British ship sent on Mediterranean migrant mission has not rescued a single person

HMS Enterprise replaced HMS Bulwark but rescues are not ship's 'primary role'

Lizzie Dearden
Wednesday 12 August 2015 08:00 BST
The HMS Enterprise is conducting surveillance work along the Libyan coast
The HMS Enterprise is conducting surveillance work along the Libyan coast (AFP/Getty Images)

The Royal Navy ship sent to join a Europe-wide mission to tackle the Mediterranean migrant crisis has not rescued a single person since its deployment.

A spokesperson for the Ministry of Defence (MoD) told The Independent that search and rescue was not HMS Enterprise’s “primary role”, despite the death of more than 200 people in the latest disaster last week.

HMS Bulwark rescued almost 5,000 people during its eight-week deployment earlier this year but its replacement’s count for almost the same period still stands at zero.

Save the Children, one of the charities helping the survivors who reach European shores, criticised the UK for “downgrading” its commitment to saving lives.

George Graham, its head of humanitarian policy, said: “This is the peak season for people attempting the dangerous journey across the Mediterranean.

“While it was deployed, HMS Bulwark did amazing work saving lives but the UK seems to have since downgraded its contribution to search and rescue.

“European leaders need to refocus their efforts on finding a humane and holistic solution to the migration crisis.”

The mayor of Palermo, the Sicilian city where survivors of Wednesday's capsized boat were brought ashore, accused the UK and other European countries of "genocide" by allowing migrants to continue to drown.

"It's not possible to stop human mobility in the world," Leoluca Orlando told The Independent. “I think Britain is as responsible as other European countries for this genocide."

HMS Enterprise, a hydrographic and oceanographic survey vessel, can carry up to 120 people but will not conduct any rescues unless it is requested to or the laws of the sea require it to help nearby vessels in distress.

A spokesperson for the MoD said the ship was sailing on intelligence-gathering missions nearer the Libyan coast.

“It is there to understand situation, to pick up any patterns in smugglers’ movements,” she added. “HMS Enterprise can get closer to the shoreline and get a better idea of what’s going on.”

It is part of the European Union’s latest naval operation, EUNAVFOR Med, which was launched on 22 June to tackle human smuggling from Libya and North Africa.

The mission is currently in its first phase, conducting surveillance of trafficking networks, and will move on to search for and divert “suspicious vessels” before finally removing migrant boats from smugglers and detaining them.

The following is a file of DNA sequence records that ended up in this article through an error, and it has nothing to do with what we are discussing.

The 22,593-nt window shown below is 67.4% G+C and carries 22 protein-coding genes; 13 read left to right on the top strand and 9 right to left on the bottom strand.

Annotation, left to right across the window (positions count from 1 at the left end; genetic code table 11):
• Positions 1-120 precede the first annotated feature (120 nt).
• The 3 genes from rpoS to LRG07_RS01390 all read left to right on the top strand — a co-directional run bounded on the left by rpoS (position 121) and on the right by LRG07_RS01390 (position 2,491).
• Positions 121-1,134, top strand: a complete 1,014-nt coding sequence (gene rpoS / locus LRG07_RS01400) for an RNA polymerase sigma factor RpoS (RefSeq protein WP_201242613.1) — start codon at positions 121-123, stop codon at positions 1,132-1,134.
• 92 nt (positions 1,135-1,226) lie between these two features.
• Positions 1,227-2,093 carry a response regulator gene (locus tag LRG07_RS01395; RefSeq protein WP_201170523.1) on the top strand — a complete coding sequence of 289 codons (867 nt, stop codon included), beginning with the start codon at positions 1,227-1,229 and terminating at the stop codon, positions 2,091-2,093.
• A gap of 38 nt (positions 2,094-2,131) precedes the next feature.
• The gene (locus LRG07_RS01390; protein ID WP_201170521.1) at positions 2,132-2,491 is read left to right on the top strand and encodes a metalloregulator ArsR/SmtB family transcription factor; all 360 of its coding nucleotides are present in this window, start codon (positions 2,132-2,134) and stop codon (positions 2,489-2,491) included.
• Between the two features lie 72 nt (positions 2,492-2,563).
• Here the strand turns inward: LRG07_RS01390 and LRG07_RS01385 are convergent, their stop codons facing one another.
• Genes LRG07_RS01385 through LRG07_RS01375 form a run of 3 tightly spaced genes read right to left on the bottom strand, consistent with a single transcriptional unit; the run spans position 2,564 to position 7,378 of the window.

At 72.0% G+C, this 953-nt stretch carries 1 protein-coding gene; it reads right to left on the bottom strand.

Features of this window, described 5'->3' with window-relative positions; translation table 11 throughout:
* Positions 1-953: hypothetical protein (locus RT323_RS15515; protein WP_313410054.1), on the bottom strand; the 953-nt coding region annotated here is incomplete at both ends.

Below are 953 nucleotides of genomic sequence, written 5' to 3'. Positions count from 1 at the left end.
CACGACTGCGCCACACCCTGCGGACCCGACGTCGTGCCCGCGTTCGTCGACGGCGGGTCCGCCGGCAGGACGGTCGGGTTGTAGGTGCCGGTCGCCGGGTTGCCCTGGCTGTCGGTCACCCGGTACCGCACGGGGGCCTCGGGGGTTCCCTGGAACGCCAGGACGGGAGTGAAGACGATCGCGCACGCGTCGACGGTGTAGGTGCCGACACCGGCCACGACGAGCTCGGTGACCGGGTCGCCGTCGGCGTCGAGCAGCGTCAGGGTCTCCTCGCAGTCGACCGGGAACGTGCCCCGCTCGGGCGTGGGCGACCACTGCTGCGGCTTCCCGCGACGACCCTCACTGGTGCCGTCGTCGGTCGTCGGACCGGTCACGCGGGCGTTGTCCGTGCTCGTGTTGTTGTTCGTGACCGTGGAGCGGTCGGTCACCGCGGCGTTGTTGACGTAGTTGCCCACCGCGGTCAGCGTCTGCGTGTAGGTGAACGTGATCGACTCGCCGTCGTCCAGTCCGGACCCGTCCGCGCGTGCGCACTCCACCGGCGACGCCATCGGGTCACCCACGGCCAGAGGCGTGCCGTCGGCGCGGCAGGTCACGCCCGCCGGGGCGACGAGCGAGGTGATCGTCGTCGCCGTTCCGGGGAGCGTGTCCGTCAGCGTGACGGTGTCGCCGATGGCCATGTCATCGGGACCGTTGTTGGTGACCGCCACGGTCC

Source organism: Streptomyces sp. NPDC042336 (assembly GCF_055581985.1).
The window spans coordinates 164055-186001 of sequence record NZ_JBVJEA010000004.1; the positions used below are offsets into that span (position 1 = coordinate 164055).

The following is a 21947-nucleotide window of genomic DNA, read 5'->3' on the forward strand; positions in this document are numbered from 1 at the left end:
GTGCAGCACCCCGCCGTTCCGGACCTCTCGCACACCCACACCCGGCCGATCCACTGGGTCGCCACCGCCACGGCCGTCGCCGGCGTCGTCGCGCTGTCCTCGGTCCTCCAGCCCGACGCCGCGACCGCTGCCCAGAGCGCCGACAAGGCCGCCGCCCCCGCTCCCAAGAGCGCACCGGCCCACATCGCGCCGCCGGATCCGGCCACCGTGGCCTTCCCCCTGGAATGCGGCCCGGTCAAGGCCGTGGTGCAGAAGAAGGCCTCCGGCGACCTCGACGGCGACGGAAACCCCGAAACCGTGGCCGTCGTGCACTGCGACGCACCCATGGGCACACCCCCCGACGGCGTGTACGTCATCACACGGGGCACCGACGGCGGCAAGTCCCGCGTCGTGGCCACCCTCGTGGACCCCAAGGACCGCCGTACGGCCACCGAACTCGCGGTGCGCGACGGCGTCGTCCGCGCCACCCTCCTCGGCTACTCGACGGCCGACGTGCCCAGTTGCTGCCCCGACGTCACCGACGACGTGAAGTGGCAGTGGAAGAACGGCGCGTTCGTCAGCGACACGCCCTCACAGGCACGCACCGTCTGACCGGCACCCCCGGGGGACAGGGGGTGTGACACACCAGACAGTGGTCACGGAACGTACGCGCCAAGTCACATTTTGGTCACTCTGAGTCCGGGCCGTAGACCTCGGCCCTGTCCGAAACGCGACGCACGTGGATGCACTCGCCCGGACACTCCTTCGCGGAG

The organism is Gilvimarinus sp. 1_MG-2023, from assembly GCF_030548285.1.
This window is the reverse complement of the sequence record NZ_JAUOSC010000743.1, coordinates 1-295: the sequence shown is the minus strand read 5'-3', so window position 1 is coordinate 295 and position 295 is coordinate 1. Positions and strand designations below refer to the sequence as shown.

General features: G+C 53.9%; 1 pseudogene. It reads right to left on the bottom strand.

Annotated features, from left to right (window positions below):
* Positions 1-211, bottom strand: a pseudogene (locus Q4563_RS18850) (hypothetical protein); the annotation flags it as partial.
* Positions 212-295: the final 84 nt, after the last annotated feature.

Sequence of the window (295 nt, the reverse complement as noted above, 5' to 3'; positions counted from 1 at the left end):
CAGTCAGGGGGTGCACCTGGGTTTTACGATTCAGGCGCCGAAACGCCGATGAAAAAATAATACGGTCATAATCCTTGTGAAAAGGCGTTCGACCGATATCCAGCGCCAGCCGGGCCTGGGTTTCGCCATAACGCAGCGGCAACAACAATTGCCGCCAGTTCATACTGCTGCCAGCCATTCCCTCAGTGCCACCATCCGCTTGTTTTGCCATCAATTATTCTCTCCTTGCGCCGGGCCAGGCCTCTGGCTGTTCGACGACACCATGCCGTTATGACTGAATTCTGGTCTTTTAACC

Federica Mogherini, the EU High Representative for Foreign Affairs and Security Policy, said: “We are targeting the business model of those who benefit from the misery of migrants…we are determined to contribute to save lives, dismantle the networks of the smugglers of human beings and address the root causes of migration.“

Supported by 20 member states, the operation includes an Italian flagship, two German ships, the HMS Enterprise and its Merlin helicopter, as well as four more international aircraft.

The ship’s role has not been mentioned in the House of Commons since 23 July, when a written answer from defence minister Penny Mordaunt to SNP MP Stuart McDonald revealed that HMS Enterprise had not rescued any migrants.

Former migrant boats left in Pozzallo port, Sicily, as a memorial to people who have died crossing the Mediterranean
Former migrant boats left in Pozzallo port, Sicily, as a memorial to people who have died crossing the Mediterranean (Lizzie Dearden)

Harriet Harman, the acting Labour leader, had asked David Cameron for reassurance that the UK’s capacity in the Mediterranean would not be “diminished”.

“We will continue to have the capacity in the Mediterranean, with HMS Enterprise, to save lives,” the Prime Minister replied.

Announcing HMS Enterprise’s deployment in June, Defence Secretary Michael Fallon said HMS Bulwark was returning to the UK for “essential maintenance”.

“We've always been clear that to tackle the migrant crisis Europe needs a comprehensive plan that tackles the problem at source,” he added.

“That means going after the criminal gangs, the smugglers, the owners of the boats – the people who are making money out of this trade in misery.”

The death toll for migrants attempting to cross the Mediterranean has passed 2,000 since the start of this year alone.

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